President Obama’s proposal to change the marginal tax rate of millionaires in some unspecified way has given the Republicans another chance to trot out one of their favorite tropes: millionaires and small businessmen are "job creators" and you can’t raise taxes on job creators.
I’ll save the debate about tax rates for another day. What I’m interested in is this Republican tick of calling all affluent people or small business owners "job creators," thereby inuring them against any adverse regulations or tax hikes. These classes are invariably described by politicians as the "backbone" or the "engine" of America.
Dana Milbank has a nice column today poking fun at this tick. It turns out Milbank himself has formed a C-corporation for his various journalistic activities on the advice of his accountant, and so is now legally a member of the venerated American small business job-creating nobility. Except not really:
I am a job creator.
I am not a job creator in the sense that I actually create jobs. I have never knowingly created a job, and my long-term business plan, approved unanimously by my board of directors, does not call for the creation of a single one. […]
Like the overwhelming majority of small businesses, I am a one-man operation. And, like most small businesses, I would not hire anybody even if the government dropped my tax rate to zero.
According to Small Business Administration statistics, based on 2009 Census data, 21.1 million of the 27 million small businesses in the United States are “non-employer firms,” which have no workers other than the owner.
This means, "when officials talk about protecting the "job creators" from tax hikes, they are mostly protecting a bunch of doctors, lawyers, freelancers, contractors and the like." Also, a huge majority of these non-employer firms, including Dana Milbank Inc., do not earn $1 million/year or anywhere near it. It’s true that the remaining 6 million or so firms which do employ people, well, employ lots of people. But that’s just to say that we have a big private sector in America and most people work in it. Arbitrarily venerating a certain sized firm, and fawning over their unique job-creating abilities, doesn’t really make sense, and it’s disingenuous too.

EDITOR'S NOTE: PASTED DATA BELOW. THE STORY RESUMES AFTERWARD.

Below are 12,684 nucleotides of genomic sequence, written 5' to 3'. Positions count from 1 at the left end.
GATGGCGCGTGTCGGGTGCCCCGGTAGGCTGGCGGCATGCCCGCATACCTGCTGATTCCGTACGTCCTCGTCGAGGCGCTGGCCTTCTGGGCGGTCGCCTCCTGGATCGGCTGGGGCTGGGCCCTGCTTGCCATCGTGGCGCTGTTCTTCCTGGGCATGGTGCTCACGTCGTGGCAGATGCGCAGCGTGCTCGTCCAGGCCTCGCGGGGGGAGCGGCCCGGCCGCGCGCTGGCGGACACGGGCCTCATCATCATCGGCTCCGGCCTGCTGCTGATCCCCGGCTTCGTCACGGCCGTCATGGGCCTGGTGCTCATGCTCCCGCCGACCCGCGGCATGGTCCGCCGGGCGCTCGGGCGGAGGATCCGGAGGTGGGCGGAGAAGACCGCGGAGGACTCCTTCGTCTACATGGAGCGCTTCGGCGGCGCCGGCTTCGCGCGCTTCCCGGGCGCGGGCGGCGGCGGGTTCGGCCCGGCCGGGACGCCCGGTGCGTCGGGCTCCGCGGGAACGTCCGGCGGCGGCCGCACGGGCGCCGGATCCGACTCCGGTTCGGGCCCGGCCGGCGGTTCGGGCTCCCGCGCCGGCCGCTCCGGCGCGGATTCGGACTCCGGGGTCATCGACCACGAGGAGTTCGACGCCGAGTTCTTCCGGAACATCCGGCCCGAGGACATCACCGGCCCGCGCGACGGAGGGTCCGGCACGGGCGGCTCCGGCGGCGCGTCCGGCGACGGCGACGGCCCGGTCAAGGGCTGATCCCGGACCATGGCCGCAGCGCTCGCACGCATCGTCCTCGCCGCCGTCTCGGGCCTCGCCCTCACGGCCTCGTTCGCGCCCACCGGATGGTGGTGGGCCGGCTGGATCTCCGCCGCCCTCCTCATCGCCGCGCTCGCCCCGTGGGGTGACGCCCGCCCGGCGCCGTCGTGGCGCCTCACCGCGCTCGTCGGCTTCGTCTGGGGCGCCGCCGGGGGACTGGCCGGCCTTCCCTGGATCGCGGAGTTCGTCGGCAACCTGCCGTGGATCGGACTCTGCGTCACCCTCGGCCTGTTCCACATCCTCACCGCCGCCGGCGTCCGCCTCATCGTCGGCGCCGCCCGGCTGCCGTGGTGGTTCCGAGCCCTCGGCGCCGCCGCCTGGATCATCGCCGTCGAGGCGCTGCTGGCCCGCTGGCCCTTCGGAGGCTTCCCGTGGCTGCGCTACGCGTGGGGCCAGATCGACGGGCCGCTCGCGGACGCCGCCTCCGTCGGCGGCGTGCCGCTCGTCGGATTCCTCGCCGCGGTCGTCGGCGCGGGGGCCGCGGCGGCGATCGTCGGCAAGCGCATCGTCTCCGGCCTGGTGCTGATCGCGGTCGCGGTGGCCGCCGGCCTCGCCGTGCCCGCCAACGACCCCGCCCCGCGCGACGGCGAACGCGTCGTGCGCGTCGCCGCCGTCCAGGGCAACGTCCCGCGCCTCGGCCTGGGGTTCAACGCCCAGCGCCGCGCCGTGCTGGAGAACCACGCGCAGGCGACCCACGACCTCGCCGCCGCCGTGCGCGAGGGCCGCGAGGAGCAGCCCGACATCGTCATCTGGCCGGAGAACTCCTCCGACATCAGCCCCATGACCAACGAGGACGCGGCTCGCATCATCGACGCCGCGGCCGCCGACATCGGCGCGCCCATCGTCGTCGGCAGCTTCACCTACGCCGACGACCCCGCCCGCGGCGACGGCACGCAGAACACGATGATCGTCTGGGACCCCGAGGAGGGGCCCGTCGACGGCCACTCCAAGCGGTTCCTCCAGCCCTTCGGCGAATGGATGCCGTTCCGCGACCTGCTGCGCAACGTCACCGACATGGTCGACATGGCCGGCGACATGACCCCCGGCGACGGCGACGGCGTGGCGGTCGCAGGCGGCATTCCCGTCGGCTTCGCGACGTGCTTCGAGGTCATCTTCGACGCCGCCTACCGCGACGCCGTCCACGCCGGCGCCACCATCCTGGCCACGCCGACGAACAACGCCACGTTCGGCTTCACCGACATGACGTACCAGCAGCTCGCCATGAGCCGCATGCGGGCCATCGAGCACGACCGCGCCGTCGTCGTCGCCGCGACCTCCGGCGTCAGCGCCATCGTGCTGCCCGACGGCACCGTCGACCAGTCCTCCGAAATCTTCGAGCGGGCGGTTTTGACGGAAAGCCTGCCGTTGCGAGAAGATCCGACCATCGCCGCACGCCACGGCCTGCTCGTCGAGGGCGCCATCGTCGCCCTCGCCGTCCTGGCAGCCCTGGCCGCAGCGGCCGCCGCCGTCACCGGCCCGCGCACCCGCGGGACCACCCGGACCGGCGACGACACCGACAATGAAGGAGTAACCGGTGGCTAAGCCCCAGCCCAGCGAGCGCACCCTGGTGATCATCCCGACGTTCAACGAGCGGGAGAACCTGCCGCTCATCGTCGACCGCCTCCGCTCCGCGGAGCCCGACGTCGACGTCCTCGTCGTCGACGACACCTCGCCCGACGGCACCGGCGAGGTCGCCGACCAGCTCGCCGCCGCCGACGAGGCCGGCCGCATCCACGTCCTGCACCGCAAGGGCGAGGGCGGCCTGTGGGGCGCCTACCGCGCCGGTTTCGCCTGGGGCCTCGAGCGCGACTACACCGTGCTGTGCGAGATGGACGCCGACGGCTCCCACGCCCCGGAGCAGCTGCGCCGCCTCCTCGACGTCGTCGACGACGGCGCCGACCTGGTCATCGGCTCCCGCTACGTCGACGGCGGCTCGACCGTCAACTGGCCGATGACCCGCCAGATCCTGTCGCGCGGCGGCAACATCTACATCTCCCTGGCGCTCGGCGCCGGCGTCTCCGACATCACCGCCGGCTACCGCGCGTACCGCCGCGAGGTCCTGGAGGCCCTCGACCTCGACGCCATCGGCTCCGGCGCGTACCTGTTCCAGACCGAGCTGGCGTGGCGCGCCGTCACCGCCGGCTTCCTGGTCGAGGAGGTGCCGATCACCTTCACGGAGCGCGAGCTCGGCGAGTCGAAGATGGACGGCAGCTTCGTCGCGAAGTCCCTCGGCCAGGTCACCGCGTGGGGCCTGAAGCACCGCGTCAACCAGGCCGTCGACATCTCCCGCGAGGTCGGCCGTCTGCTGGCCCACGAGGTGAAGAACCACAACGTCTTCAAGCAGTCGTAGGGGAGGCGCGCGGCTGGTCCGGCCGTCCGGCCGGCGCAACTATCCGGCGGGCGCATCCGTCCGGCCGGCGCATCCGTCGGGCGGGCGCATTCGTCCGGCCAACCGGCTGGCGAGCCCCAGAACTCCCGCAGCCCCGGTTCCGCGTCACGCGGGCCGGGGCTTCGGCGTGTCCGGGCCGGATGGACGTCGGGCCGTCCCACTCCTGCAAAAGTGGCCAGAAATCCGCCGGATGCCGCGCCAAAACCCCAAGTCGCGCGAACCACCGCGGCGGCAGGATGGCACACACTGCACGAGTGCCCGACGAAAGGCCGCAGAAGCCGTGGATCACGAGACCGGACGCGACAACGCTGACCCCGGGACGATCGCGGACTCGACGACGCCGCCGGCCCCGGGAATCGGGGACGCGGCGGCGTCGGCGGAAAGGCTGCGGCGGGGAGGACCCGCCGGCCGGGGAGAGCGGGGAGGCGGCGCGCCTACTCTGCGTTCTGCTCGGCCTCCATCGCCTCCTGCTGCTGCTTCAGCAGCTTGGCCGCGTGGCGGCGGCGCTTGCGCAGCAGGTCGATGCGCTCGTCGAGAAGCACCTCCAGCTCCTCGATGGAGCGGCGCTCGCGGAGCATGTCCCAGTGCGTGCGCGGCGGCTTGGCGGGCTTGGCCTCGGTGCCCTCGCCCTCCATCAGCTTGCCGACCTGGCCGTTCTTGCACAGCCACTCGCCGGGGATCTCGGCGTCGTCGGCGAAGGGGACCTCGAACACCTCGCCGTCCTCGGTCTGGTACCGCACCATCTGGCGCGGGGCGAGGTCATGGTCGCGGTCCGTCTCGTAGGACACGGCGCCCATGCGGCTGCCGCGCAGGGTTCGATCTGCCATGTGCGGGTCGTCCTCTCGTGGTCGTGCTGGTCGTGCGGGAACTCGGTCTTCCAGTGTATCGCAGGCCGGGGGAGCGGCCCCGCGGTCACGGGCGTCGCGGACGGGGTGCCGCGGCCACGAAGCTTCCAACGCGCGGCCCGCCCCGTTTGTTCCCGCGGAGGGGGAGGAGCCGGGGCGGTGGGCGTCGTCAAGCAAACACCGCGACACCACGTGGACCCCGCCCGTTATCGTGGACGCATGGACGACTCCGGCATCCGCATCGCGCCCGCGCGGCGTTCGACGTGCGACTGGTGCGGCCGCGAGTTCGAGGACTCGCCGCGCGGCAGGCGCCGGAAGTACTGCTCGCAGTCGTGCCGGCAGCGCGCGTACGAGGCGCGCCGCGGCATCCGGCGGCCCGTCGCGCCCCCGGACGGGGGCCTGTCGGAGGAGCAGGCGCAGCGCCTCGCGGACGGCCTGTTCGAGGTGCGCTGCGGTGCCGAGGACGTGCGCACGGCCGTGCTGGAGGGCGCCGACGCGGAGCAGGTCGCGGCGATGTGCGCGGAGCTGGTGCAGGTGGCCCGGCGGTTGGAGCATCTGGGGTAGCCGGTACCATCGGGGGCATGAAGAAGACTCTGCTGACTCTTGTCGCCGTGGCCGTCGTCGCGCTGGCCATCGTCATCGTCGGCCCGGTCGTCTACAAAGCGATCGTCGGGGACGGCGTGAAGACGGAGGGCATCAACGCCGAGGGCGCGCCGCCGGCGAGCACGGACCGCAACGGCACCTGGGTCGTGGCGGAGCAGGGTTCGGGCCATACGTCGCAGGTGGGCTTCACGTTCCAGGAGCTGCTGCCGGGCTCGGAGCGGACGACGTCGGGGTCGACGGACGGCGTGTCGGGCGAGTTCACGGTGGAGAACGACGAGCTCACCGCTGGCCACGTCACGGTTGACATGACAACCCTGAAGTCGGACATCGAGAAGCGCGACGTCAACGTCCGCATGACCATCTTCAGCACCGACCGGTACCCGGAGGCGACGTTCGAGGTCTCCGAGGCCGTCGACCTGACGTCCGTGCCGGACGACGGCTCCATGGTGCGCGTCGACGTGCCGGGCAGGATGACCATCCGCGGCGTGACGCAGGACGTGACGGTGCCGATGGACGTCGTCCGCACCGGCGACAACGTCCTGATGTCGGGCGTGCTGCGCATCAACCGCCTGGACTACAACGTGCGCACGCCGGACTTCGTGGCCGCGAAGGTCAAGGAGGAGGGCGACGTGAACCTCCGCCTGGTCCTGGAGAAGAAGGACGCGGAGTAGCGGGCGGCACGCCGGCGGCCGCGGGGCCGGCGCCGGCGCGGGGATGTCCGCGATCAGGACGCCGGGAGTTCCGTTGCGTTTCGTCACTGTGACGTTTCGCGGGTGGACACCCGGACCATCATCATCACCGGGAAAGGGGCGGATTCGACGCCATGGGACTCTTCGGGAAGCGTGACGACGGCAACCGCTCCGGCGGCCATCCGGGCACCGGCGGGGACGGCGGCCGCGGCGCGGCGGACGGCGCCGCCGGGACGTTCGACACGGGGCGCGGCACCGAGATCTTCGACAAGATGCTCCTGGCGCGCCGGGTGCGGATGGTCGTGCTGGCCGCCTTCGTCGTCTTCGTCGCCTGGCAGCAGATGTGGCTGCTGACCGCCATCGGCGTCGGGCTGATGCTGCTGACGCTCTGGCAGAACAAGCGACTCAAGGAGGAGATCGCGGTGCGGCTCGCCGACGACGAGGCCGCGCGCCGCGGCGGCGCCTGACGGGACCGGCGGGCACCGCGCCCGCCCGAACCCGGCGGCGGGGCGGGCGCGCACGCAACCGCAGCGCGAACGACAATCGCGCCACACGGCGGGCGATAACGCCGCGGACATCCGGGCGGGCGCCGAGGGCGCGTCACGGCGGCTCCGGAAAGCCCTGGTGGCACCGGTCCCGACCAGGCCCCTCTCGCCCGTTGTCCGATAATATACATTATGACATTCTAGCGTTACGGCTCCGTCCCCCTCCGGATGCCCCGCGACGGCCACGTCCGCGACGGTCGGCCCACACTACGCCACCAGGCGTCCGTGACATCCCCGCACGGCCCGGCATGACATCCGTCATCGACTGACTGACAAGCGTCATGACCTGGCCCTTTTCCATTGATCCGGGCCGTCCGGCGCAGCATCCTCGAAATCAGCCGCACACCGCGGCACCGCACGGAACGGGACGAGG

It’s important to distinguish between firms that employ people and firms that actually "create jobs." Most businesses fail and therefore destroy jobs, and established small businesses often have no interest in expansion. Most of the net private job growth comes from a very small handful of successful startups that soon grow large. Figuring out exactly where in the economy true innovation and growth comes from is not nearly so simple as just mouthing platitudes about the nobility of "small businesses" and their backbone- or engine-like features. I think when politicans do this they really are just going for a type of "regular guy" mood affiliation and appealing to certain cultural constituencies which enjoy a nice boot-strap narrative.
Because it turns out that actual small businesses aren’t even that prevalent in this country. Compared to the rest of the OECD countries, the U.S. does not have a large share of people working in objectively small enterprises, defined as those with 50 or fewer employees. In fact, we have the lowest share in the industrial world:
Conversely, we have the largest share of people working at firms with 250 or more employees. Matt Yglesias makes the point that this is actually a great thing. Look at who we’re grouped with in the chart above, and look at who tops the list. As a general rule, on any economic indicator list it’s nice to see countries like Denmark, Germany, the UK, and France nearby. If instead you find yourself clustered with Greece, Italy, and Portugal, it’s time to worry. An economy that features a lot of small businesses is not a very high-productivity economy, and probably not a particularly functional one either.
Luckily we don’t have that problem! But you wouldn’t really know it from watching politicians fall all over themselves trying to sing the plaintive, romantic ode of the American small-timer, as if all this economy needs is more corner stores or something.